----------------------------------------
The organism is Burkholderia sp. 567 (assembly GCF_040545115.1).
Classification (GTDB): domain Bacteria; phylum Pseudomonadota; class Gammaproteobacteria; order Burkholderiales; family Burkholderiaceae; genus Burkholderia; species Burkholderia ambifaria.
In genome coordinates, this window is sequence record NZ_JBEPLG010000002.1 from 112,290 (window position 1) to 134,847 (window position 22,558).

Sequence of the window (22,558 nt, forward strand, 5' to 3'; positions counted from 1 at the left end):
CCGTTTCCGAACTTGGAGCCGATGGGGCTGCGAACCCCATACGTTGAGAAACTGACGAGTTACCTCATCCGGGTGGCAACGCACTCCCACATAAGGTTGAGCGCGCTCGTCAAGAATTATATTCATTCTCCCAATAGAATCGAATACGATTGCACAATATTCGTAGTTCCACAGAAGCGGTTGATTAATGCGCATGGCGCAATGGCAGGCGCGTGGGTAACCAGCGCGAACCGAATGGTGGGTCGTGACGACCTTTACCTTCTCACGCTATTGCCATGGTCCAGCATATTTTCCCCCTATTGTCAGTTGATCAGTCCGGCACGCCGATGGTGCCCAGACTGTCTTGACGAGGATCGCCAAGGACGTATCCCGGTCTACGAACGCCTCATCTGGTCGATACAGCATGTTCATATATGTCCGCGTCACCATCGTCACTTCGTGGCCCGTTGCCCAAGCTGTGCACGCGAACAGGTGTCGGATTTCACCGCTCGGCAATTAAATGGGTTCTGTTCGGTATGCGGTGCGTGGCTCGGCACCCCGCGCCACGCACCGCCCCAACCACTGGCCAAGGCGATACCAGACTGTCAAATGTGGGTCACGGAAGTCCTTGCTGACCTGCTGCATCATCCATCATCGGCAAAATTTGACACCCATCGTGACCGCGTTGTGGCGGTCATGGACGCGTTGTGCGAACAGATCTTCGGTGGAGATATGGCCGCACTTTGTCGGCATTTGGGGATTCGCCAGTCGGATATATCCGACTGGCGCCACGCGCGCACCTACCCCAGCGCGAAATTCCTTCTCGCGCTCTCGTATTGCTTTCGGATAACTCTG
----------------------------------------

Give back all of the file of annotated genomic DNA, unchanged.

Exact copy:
The organism is Burkholderia sp. 567 (assembly GCF_040545115.1).
Classification (GTDB): domain Bacteria; phylum Pseudomonadota; class Gammaproteobacteria; order Burkholderiales; family Burkholderiaceae; genus Burkholderia; species Burkholderia ambifaria.
In genome coordinates, this window is sequence record NZ_JBEPLG010000002.1 from 112,290 (window position 1) to 134,847 (window position 22,558).

Sequence of the window (22,558 nt, forward strand, 5' to 3'; positions counted from 1 at the left end):
CCGTTTCCGAACTTGGAGCCGATGGGGCTGCGAACCCCATACGTTGAGAAACTGACGAGTTACCTCATCCGGGTGGCAACGCACTCCCACATAAGGTTGAGCGCGCTCGTCAAGAATTATATTCATTCTCCCAATAGAATCGAATACGATTGCACAATATTCGTAGTTCCACAGAAGCGGTTGATTAATGCGCATGGCGCAATGGCAGGCGCGTGGGTAACCAGCGCGAACCGAATGGTGGGTCGTGACGACCTTTACCTTCTCACGCTATTGCCATGGTCCAGCATATTTTCCCCCTATTGTCAGTTGATCAGTCCGGCACGCCGATGGTGCCCAGACTGTCTTGACGAGGATCGCCAAGGACGTATCCCGGTCTACGAACGCCTCATCTGGTCGATACAGCATGTTCATATATGTCCGCGTCACCATCGTCACTTCGTGGCCCGTTGCCCAAGCTGTGCACGCGAACAGGTGTCGGATTTCACCGCTCGGCAATTAAATGGGTTCTGTTCGGTATGCGGTGCGTGGCTCGGCACCCCGCGCCACGCACCGCCCCAACCACTGGCCAAGGCGATACCAGACTGTCAAATGTGGGTCACGGAAGTCCTTGCTGACCTGCTGCATCATCCATCATCGGCAAAATTTGACACCCATCGTGACCGCGTTGTGGCGGTCATGGACGCGTTGTGCGAACAGATCTTCGGTGGAGATATGGCCGCACTTTGTCGGCATTTGGGGATTCGCCAGTCGGATATATCCGACTGGCGCCACGCGCGCACCTACCCCAGCGCGAAATTCCTTCTCGCGCTCTCGTATTGCTTTCGGATAACTCTG